“The Red Violin” stars a universal cast including Samuel L. Jackson, Greta Scacchi, Jason Flemyng and Don McKellar. It’s directed and partially written by François Giard with Don McKellar responsible for some intelligent scripting.
A perfectly manufactured red-colored violin touches everyone it encounters. The violin stirs up passion, greed, and obsession during it’s centuries old journey from one hand to the next. It finally reaches a Montreal auction house where an admirer of antique musical instruments (Samuel L. Jackson) discovers the long-lost masterpiece and must struggle with his own obsession.
It is rather tedious, yet critically strong in most aspects of film-making including solid direction. This makes me respect the film much more than I enjoyed it. The film relies on its magnificent violin playing, well-told story, strong direction and genuine performances to guide it to the end with style and grace. This isn’t quite my type of movie, but I am certainly glad to have the opportunity to experience this truly fascinating journey. Being a film I wasn’t too eager to see, I was surprised at how engrossing the result turned out to be.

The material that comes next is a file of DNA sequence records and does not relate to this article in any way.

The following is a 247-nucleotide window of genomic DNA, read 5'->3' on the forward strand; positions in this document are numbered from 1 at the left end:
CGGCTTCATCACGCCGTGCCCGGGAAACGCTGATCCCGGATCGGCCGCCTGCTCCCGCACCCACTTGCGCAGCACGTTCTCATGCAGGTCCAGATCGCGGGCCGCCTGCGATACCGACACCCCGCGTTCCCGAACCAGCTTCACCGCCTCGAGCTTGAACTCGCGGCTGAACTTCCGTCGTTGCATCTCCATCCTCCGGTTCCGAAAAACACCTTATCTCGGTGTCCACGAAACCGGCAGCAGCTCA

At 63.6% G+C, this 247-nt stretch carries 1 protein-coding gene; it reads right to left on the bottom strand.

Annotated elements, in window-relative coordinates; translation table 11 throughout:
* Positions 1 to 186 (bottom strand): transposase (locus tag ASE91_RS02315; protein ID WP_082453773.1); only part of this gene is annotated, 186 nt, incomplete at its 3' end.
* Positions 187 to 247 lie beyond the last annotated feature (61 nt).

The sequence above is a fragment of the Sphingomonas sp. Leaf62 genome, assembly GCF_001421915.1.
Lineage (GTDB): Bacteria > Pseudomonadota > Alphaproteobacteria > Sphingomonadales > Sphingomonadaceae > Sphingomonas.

This is a movie you can’t deny from being a well-made and throughly enthralling experience. Even if it does have a slow approach, the film manages to grab you from beginning to end. I actually had a growing bond with this certain violin complete with feelings, care, and attachment towards it. That makes this film effective in its own unique manner. I gained more care for this manufactured instrument more than the characters in the film. Not to say that I didn’t care about the characters, I was just more attached to the violin than the characters themselves.
The film succeeds in being an unforgettable and spellbinding undergo into a world of obsession. A walk through the most desired evil known as greed. It is definitely something worth seeing with the expense of preparing for a somewhat slow, yet tantalizing experience into a seductive realm created by a perfected work of art known as “The Red Violin”.